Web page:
From mid July to early August, the Project World School maiden retreat happened, not a single detail out of place, everything running like clock work, experiences flowing from day to day, proof of our teamwork (thank you Miro & Lorene!), acute attention to detail, applied creativity and a whole lot of vision and foresight.
We did spend a month experiencing a learning community with some incredible teenagers, being immersed deep in Peru’s rich Andean culture and ultimately living one of our dreams.
Even that is not the reason we have not written in so long.
Then the month of August, we were focused on closing down our house in Cusco, selling or giving away the possessions we managed to accumulate over the past 2 years. We had yard sales, online sales and gifting sessions. Eventually, we emptied out the house full of things, arranged the transfer of everything large including a washing machine, bunk beds, sofas to everything small including cooking utensils, plates, pots and pans.
We found a new home for our adopted kitty Sombra (and I shed too many tears saying my final farewells to her).
Miro and I said goodbye to the friends we made and released a few other friendships we realized were toxic. We emotionally closed our time in Cusco with a feeling of euphoria and finality.
But that was not the reason we haven’t written in so long either.
“Time has been transformed, and we have changed; it has advanced and set us in motion; it has unveiled its face, inspiring us with bewilderment and exhilaration.”
Was it writer’s block?
In all honestly, I haven’t been too busy to write.
From May to September, I’ve had time to watch movies, interact with friends on facebook, take long naps, play cards with Miro, sit in cafes, visit with friends, go on hikes, talk on skype, roam through the markets, and much more.
Why haven’t I written in so long?
I simply wasn’t inspired to do so.
Life continues to flow like a river, blockages happen, sometimes the force carries us away. But being a writer requires time, energy and effort to sit back and reflect. I wasn’t ready to be the observer of my own life, I was too busy being in the “now” with all of it, being connected to it and being connected to Miro.
I hope you, our readers, supporters and our community will forgive our absence. We value our community dearly. I’ve already started on many new posts about the retreat, our move and the future plans soon to follow.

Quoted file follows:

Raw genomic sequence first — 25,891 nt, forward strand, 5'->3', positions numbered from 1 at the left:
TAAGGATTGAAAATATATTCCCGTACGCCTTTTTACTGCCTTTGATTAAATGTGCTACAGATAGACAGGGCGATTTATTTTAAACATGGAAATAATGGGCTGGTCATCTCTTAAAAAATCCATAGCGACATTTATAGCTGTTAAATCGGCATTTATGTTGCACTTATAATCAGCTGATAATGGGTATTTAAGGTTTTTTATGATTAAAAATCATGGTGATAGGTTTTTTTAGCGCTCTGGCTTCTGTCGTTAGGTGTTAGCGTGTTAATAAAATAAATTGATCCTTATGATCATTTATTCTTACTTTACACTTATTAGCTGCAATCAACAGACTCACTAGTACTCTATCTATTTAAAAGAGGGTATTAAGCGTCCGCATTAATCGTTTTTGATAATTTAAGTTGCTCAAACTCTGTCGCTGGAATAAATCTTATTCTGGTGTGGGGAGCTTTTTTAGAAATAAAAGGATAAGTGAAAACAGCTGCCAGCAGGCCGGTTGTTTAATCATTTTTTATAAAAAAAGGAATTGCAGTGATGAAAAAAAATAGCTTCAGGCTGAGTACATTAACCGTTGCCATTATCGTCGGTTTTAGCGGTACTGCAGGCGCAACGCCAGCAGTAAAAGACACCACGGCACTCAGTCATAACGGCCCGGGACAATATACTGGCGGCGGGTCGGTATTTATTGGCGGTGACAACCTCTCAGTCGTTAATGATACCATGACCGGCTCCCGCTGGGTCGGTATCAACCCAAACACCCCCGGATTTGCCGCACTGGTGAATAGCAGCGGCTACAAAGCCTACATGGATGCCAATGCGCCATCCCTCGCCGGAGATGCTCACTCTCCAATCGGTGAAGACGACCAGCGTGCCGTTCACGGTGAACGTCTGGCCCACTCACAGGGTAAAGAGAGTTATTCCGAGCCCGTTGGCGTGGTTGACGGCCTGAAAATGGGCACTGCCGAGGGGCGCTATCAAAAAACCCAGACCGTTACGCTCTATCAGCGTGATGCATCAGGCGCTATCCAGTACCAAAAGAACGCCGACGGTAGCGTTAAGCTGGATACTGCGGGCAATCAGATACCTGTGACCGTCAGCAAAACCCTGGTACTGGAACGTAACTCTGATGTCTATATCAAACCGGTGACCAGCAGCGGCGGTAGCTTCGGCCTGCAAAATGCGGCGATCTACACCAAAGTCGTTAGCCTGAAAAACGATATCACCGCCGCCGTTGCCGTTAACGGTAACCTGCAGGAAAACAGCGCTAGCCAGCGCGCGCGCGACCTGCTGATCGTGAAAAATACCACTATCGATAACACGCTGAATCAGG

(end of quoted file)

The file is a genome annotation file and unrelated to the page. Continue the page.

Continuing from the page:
We missed you all!
I am lucky enough to live in magical land with deep roots to the past: Peru. Here, like in many other so-called “third world” countries, much of daily life involves traditional ways of subsistence that have long ago died out or become “hobbies” in the developed world. Hanging out with the locals in Peru means touching the distant past in the present moment, and also offers a glimpse of what a sustainable future for all may look like.
The Sacred Valley around the city of Cusco, where I live and run a World Schooling Project with my 15 year old son Miro, is home to dozens of indigenous villages that still produce their own food and clothing in ways that have remained relatively unchanged since before the arrival of Europeans on this soil. Although traditional Peruvian food is excellent – Peru actually just won the “Best Culinary Destination” award for the second year in a row – it is the abundance of intricately patterned alpaca and wool clothing and textiles that really wow you when you visit Cusco. Truly, if someone you know vacations here and does not bring you back a hand-made scarf or hat you should definitely take it personally.
After months of buying these beautiful items for ourselves and showing visiting friends and family members around the many markets that specialize in them, Miro and I were invited to visit one of the local places where weaving is a way of life. Chinchero, which sits several hundred meters higher up than Cusco on the chilly wind-swept plains above the Sacred Valley, is a Quechua speaking village of about 20,000 where the ancient art of textile making is central feature of daily life. In fact, many of the most elaborate and colorful woven items in the markets of Cusco are made in Chinchero, and the village’s work makes up a high percentage of the displays at Cusco’s Center of Traditional Textiles.
Miro and I spent the day with a Chinchero family, sitting on the ground and joining them in their daily ritual of weaving on traditional looms and spinning the natural raw wool into thread. Weaving in Chinchero is primarily women’s work, and the art of creating the complex patterns that typify Chinchero craftwork is passed down from mother to daughter in chains that stretch back into misty times without historical record. Sitting there with them, learning from them, mother and son, I felt honored to be included in something so basic and beautiful, yet so rare in the modern world.
Miro picked up the art faster than I did, and you can read more about our day here on our blog Raising Miro on the Road of Life, as weaving is done by men as well as women in Chinchero. In fact, the money made by these families off of their weaving (usually less than $10 a day) is what is helping to keep their traditional lifestyle alive. Our Chinchero family was mostly self-sufficient, besides raising the sheep which provide the wool, they also grow potatoes which provide sustenance and an additional source of income in the local food markets if need be.
Traditional family farming survives in Chinchero, which grows quinoa and barley as well as potatoes, because of the tourist market for handmade textiles. And the family farming allows Chinchero to devote their time to their craft – the two weave together to mutually support a lifestyle that is at once sustainable and deeply traditional. The prevalence of family farming in turn means that the Cusco area, and most of Peru for that matter, is awash with an incredibly diverse array of fresh produce, which is why the food is so good here. Its also dirt cheap, as you are buying directly from the farmer – seriously, check out what $20 US gets you in the Cusco Market.